A therapy that bolsters the immune system may not only help certain cancer patients live longer, but better, a new study finds.
The treatment, called chimeric antigen receptor (CAR) T-cell therapy, is used to fight certain types of blood cancer — including leukemia and lymphoma — that have not responded to standard treatments.
It involves removing a patient’s own immune system T-cells, genetically tweaking them to target the cancer, then infusing them back into the patient.
For some people with advanced blood cancers, CAR T-cell therapy is able to wipe out the malignant cells and keep the disease at bay for years.
But there has been relatively little known about patients’ quality of life post-treatment, said study author Dr. Patrick Connor Johnson, an oncologist at Massachusetts General Hospital, in Boston.
“That’s obviously very important to patients,” he said.
While CAR T-cell therapy can send cancer into remission, Johnson said, it’s also an intensive treatment that requires about two weeks in the hospital. That’s, in part, to monitor patients for potentially severe side effects.
One of the most concerning is cytokine release syndrome, where the infused T-cells flood the bloodstream with chemicals called cytokines — which can cause problems like high fever, a rapid drop in blood pressure and breathing difficulty. Severe cases can be fatal.
In addition, some patients develop problems with the nervous system, like headaches, confusion, balance issues and difficulty speaking.
For the most part, Johnson said, those side effects appear in the first 10 days or so.
In the new study, he and his colleagues found — not surprisingly — that patients receiving CAR T-cell therapy had a diminished quality of life before starting the treatment. Their average quality of life was worse than the typical American’s (by their own ratings), and it took a further dive in the first week after their CAR T-cell infusion.
That’s understandable, Johnson said: These are people who are seriously ill, have received other treatments that did not work, and are now hospitalized and facing an uncertain future — on top of any side effects from the CAR T-cells.
However, the researchers found, the outlook was improving for most patients by the one-month mark. And by the third month out, their ratings of their quality of life were no different from the average American’s.
“For the majority of patients, we do see a rebound to their pre-CAR T-cell level by one month, and then a sustained improvement,” Johnson said. “Our hypothesis is, that’s because of their response to the treatment.”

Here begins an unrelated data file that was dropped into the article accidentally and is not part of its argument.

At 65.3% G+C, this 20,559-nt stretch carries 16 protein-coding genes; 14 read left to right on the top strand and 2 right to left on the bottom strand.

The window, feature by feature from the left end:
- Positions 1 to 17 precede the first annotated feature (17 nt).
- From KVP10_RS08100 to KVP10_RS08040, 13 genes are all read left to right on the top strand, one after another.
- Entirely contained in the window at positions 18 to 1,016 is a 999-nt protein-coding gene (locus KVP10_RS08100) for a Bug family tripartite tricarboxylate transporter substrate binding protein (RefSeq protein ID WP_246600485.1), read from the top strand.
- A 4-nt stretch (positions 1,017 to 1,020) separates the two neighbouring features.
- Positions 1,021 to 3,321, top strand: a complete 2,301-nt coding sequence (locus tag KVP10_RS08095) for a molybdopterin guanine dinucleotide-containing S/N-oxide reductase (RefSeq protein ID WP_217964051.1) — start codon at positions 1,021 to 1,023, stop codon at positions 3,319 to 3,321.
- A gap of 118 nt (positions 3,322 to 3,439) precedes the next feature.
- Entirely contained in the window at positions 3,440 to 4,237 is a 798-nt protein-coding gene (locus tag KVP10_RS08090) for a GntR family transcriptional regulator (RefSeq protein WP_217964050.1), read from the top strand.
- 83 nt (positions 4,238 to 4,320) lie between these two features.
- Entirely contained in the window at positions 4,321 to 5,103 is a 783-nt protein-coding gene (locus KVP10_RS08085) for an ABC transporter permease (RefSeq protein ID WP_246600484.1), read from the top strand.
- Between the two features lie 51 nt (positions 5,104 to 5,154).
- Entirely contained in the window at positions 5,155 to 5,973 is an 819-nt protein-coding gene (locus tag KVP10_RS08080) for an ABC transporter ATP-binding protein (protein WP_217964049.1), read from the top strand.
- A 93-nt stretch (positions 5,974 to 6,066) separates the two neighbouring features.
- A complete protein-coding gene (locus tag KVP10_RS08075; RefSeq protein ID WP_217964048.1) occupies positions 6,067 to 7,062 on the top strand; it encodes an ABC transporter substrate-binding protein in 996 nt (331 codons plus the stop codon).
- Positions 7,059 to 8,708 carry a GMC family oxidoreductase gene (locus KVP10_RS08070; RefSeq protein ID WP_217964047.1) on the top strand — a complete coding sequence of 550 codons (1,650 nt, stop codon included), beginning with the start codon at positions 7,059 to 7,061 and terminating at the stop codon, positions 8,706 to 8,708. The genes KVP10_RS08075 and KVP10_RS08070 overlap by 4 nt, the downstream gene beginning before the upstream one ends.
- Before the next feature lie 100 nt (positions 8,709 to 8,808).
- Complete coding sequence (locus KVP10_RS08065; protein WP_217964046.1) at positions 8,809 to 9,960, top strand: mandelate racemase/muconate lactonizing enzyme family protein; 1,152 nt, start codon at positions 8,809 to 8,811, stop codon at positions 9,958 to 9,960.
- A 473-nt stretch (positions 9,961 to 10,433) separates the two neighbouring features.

The findings, published March 30 in the journal Blood Advances, are based on 103 patients who underwent CAR T-cell therapy at Mass General. All had advanced cases of blood cancer that had either failed to respond to standard treatments, or had come back after an initial remission.
Overall, 76% went into remission after CAR T-cell therapy, and one-third had neurological side effects from the treatment.
While most patients responded to the treatment, many still had lingering physical or psychological symptoms six months out.
About 20%, Johnson said, had “clinically significant” anxiety, depression or post-traumatic stress. And a full two-thirds still had bothersome physical symptoms, like pain or fatigue.
It’s not clear, Johnson said, whether those problems are related to the cancer, prior treatments or the CAR T-cell therapy. But, he added, it’s likely “a mixture.”
Although the study was done at one hospital, Dr. Jae Park, a hematologist/oncologist at Memorial Sloan Kettering Cancer Center in New York City, said the results seem in line with what patients experience there.
“There’s generally an acute decline in quality of life during the first 30 days, due to the need for hospitalization, treatment-related side effects, infections, the need for transfusions and more,” Park said. “However, most patients recover from these side effects and, fortunately, respond to therapy.”
And when they respond, he added, they can usually forgo other treatments, like chemotherapy, which helps them get back to their daily lives.
But like Johnson, Park said it’s important to recognize that many patients continue to have physical or mental health symptoms — and try to understand why.
Park said that at Sloan Kettering, there is a survivorship clinic that follows CAR T-cell patients over time — “to better recognize and address these potential long-term, treatment-related effects.”
Johnson said that patients can always tell their care team about any ongoing symptoms. This study, he noted, shows that if they do have lingering symptoms, they are not alone.
The American Cancer Society has more on CAR T-cell therapy.
SOURCES: Patrick Connor Johnson, MD, hematology/oncology, Massachusetts General Hospital Cancer Center, Boston; Jae Park, MD, hematology/oncology, acting chief, Cellular Therapy Service, Memorial Sloan Kettering Cancer Center, New York City; Blood Advances, March 30, 2023, online
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